Crime in transit

Print edition : January 25, 2013

THE Delhi incident has once again brought to the fore the pressing need for gender-responsive public transportation. Gender-specific needs are seldom factored in the designing of public transport, as a result of which travel remains a nightmare for the majority of the women in most parts of urban India.

According to a survey conducted in December by the Associated Chambers of Commerce and Industry in India (ASSOCHAM), around 92 per cent of working women felt insecure, especially during night time, in all the major hubs of economic activity, especially in the business process outsourcing, information technology, hospitality, civil aviation, health and garment manufacturing sectors. They have been demanding suitable safety norms. Even women working in large establishments did not feel safe after dark, it said. The random survey, conducted among working and non-working women in Delhi-National Capital Region (NCR), Mumbai, Kolkata, Bangalore, Hyderabad, Ahmedabad, Pune and Dehradun revealed that almost all the respondents felt that the problem of insecurity faced by women was bigger than any other challenge faced by India.

Predictably, Delhi topped the list of unsafe cities, with 92 per cent of the women respondents complaining that they felt unsafe. As many as 85 per cent in Bangalore, 82 per cent in Kolkata and 18 per cent in Hyderabad reported feeling unsafe while working in day/night shifts. The paper revealed that every 40 minutes a woman was kidnapped and raped; every hour a woman was teased on the streets; and every 25 minutes there was a case of molestation. Two in every three women surveyed in Delhi had faced some form of sexual harassment in the last two years. Women in Delhi-NCR felt unsafe in many public spaces and at all times of the day and night. Public transport and roadsides were places where women faced high levels of sexual harassment, the survey found. Poor civic infrastructure was also a reason for lack of safety for women, it said.

In a paper titled “The Crisis of Public Transport in India: Overwhelming Needs but Limited Resources”, John Pucher and Nisha Korattyswaroopam, Rutgers University, Neenu Ittyerah, Indian Railways, Chennai, write that “the leap-frog development typical of suburban sprawl tends to follow major highways out of Indian cities to the distant countryside. There are important consequences of such low-density, sprawled decentralisation for public transport. Just as in North America and Europe, it generates trips that are less focussed in well-travelled corridors and thus more difficult for public transport to serve. In India, it has led to rapid growth in car and motorcycle ownership and use and thus increasingly congested roadways that slow down buses, increase bus operating costs, and further discourage public transport use.” According to them, no “comprehensive national statistics on bus service supply [is available], let alone the number of riders, but the fragmented statistics for individual cities suggest substantial growth. For example, in the 10 years from 1990 to 2000, there was an 86 per cent increase in the size of Mumbai’s bus fleet, and a 54 per cent increase in Chennai’s bus fleet. While the size of Delhi’s public bus fleet actually fell, the number of private buses rose by almost twice as much, yielding a net 28 per cent increase (Association of State Road Transport Undertakings, 2002).”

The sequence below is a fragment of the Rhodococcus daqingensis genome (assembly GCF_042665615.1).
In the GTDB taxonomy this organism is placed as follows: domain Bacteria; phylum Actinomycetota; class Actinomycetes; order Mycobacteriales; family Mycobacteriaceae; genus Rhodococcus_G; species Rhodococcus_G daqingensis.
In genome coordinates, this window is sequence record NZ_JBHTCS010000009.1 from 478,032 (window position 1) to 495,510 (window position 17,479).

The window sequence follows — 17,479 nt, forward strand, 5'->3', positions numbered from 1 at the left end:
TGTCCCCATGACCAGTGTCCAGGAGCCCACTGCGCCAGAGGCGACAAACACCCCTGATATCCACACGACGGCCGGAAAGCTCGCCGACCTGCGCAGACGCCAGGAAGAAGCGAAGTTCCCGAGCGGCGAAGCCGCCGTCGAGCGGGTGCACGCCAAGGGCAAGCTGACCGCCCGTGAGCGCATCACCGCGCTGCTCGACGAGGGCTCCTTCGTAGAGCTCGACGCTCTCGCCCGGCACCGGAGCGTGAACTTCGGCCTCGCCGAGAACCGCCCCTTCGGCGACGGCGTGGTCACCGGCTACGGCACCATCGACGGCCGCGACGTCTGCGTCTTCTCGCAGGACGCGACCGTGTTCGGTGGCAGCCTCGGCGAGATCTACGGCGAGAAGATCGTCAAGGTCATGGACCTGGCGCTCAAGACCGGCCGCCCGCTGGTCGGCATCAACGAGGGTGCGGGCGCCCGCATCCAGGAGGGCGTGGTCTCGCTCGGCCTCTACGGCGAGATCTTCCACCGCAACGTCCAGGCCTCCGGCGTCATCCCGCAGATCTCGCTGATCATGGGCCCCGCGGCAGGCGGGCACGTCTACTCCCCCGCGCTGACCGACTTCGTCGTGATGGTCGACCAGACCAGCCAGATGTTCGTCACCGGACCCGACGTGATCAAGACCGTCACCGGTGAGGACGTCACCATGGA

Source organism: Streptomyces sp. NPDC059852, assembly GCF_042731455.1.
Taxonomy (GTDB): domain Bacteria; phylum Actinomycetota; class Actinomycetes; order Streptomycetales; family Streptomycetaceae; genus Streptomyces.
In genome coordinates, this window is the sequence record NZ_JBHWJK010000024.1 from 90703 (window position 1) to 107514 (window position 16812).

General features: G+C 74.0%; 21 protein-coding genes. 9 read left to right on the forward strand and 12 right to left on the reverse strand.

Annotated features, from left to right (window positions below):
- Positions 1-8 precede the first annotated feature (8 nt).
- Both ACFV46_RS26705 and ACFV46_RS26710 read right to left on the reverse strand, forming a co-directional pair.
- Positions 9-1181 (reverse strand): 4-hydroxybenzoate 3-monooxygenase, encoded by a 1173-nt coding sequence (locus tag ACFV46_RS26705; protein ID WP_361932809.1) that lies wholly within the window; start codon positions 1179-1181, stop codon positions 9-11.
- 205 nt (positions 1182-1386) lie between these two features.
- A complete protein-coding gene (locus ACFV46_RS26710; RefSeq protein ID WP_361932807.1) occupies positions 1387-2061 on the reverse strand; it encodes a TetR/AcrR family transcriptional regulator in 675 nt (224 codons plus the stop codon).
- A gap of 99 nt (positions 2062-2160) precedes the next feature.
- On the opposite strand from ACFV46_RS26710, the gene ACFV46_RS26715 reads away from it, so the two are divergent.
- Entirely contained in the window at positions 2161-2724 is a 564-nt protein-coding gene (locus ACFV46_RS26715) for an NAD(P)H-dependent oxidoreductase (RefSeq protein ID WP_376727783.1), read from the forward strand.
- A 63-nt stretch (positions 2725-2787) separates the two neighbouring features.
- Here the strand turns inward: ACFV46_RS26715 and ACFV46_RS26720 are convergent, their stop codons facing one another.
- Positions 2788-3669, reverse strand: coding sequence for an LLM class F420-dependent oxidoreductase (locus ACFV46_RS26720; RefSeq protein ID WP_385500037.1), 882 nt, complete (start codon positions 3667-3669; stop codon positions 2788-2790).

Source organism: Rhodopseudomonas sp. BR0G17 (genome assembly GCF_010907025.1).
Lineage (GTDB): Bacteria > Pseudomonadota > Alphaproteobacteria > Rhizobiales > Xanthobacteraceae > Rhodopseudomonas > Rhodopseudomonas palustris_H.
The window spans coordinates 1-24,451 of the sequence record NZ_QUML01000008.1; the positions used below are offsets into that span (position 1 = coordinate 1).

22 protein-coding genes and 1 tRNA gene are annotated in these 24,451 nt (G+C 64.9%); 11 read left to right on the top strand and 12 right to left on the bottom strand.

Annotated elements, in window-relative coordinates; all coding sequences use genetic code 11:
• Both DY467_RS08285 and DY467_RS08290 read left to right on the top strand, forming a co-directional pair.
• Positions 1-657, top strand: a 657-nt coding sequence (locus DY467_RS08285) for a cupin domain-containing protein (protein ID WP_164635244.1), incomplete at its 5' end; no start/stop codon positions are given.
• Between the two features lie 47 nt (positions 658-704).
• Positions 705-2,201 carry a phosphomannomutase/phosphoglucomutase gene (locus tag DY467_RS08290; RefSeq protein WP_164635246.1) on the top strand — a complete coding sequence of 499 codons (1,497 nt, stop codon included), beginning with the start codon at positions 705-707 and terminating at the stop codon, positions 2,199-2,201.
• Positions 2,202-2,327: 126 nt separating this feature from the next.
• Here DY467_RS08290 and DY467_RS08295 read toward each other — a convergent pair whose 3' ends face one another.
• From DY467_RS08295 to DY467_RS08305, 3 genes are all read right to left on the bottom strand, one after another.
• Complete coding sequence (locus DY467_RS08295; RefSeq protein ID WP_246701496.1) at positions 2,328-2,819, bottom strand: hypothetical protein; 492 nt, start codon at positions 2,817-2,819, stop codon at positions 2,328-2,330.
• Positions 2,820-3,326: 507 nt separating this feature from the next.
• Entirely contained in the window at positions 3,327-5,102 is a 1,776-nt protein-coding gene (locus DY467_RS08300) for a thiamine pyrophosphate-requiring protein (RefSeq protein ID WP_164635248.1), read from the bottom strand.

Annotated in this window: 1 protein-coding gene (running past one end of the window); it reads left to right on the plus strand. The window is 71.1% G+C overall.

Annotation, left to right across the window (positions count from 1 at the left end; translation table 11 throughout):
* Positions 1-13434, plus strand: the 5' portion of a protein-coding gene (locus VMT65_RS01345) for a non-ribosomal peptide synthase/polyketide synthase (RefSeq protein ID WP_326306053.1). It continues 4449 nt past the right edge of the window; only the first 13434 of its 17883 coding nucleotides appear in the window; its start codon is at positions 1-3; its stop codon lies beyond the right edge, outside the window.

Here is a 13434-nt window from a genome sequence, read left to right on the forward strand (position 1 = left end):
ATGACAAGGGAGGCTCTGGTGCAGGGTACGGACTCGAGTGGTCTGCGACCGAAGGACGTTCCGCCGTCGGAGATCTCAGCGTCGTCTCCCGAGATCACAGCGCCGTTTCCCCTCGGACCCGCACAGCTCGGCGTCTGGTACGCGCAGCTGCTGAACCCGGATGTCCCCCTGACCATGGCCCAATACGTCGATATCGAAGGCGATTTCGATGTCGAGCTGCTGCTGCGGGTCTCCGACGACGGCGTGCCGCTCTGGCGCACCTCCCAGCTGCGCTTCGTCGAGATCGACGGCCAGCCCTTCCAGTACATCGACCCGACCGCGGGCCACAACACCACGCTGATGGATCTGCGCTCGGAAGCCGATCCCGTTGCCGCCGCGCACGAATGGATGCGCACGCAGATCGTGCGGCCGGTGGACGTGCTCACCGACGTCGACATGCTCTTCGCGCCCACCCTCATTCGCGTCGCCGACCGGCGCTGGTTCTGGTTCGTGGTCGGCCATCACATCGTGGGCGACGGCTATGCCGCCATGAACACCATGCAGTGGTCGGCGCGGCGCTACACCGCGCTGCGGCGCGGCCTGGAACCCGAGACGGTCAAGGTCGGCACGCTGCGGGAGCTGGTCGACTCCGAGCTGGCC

According to the report of the working group on urban transport for the 12th Five Year Plan, “the present scene of urban transport across India is categorised by sprawling cities; declining share of public transport and non-motorised transport; focus on supply side yet with low investments; sheer neglect of pedestrians, cyclists and public transport users; and increased motorisation leading to pollution and high road fatalities/injuries. The problem is getting further aggravated by multiplicity of authorities/departments involved in urban transport often with conflicting agenda as well as a lack of understanding of the authorities as well as public of various issues relating to urban transport.”

The working group noted: “In fact, on account of lack of availability of credible and quality public transport options coupled with increased affordability of people to own private vehicles, the two-wheeler ownership rate in Class I cities at all India level is expected to increase from 102 per 1,000 population at present to 393 per 1,000 population by 2021 and for car from 14 to 48 per 1,000 population by the same year. Thus the number of cars and scooters/motor cycles in India is expected to grow by more than three times by 2021.” While there was no gender-specific angle to the study, it is clear that safe public transport for women, especially if they are expected to participate as equal partners in a democracy is non-negotiable. A robust public transport, by the very nature of its structure, ensures safety in terms of physical numbers. The report as such recommended greater public investment for public transport.

If safe public transport is an issue for women, so is access to another basic facility, toilets. The latest data on Houses, Household Amenities and Assets from the Registrar General of India’s Office show that 69.3 per cent of rural households did not have latrines within their premises. At an all-India average, 46.9 per cent of households had latrines, with the figures skewed in favour of urban households (81.4 per cent) compared to rural households (30.7 per cent). The absence of such facilities not only creates health problems but also puts women and girls at higher risks of sexual violence.

T.K. Rajalakshmi

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